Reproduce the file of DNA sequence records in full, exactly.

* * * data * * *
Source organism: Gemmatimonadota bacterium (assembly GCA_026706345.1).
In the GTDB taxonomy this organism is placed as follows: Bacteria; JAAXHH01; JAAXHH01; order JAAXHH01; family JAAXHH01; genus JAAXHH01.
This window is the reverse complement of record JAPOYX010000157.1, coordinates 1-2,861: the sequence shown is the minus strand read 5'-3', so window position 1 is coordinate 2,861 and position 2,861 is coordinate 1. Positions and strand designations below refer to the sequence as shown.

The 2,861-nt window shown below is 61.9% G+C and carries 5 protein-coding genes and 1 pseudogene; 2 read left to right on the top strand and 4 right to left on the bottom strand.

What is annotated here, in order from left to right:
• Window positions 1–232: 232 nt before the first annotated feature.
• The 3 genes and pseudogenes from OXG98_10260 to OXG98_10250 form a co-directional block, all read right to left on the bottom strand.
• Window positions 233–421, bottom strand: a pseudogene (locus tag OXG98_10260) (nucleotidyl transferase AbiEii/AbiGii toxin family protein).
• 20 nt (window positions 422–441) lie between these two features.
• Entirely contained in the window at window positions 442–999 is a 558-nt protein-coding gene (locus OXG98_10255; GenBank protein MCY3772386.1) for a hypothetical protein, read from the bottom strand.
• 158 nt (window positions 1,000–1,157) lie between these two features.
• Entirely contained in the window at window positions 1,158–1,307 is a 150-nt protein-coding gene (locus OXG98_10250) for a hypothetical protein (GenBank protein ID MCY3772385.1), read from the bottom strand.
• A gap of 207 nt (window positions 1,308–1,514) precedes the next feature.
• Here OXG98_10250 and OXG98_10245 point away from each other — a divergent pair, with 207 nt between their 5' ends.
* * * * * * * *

Source organism: Gemmatimonadota bacterium (assembly GCA_026706345.1).
In the GTDB taxonomy this organism is placed as follows: Bacteria; JAAXHH01; JAAXHH01; order JAAXHH01; family JAAXHH01; genus JAAXHH01.
This window is the reverse complement of record JAPOYX010000157.1, coordinates 1-2,861: the sequence shown is the minus strand read 5'-3', so window position 1 is coordinate 2,861 and position 2,861 is coordinate 1. Positions and strand designations below refer to the sequence as shown.

The 2,861-nt window shown below is 61.9% G+C and carries 5 protein-coding genes and 1 pseudogene; 2 read left to right on the top strand and 4 right to left on the bottom strand.

What is annotated here, in order from left to right:
• Window positions 1–232: 232 nt before the first annotated feature.
• The 3 genes and pseudogenes from OXG98_10260 to OXG98_10250 form a co-directional block, all read right to left on the bottom strand.
• Window positions 233–421, bottom strand: a pseudogene (locus tag OXG98_10260) (nucleotidyl transferase AbiEii/AbiGii toxin family protein).
• 20 nt (window positions 422–441) lie between these two features.
• Entirely contained in the window at window positions 442–999 is a 558-nt protein-coding gene (locus OXG98_10255; GenBank protein MCY3772386.1) for a hypothetical protein, read from the bottom strand.
• 158 nt (window positions 1,000–1,157) lie between these two features.
• Entirely contained in the window at window positions 1,158–1,307 is a 150-nt protein-coding gene (locus OXG98_10250) for a hypothetical protein (GenBank protein ID MCY3772385.1), read from the bottom strand.
• A gap of 207 nt (window positions 1,308–1,514) precedes the next feature.
• Here OXG98_10250 and OXG98_10245 point away from each other — a divergent pair, with 207 nt between their 5' ends.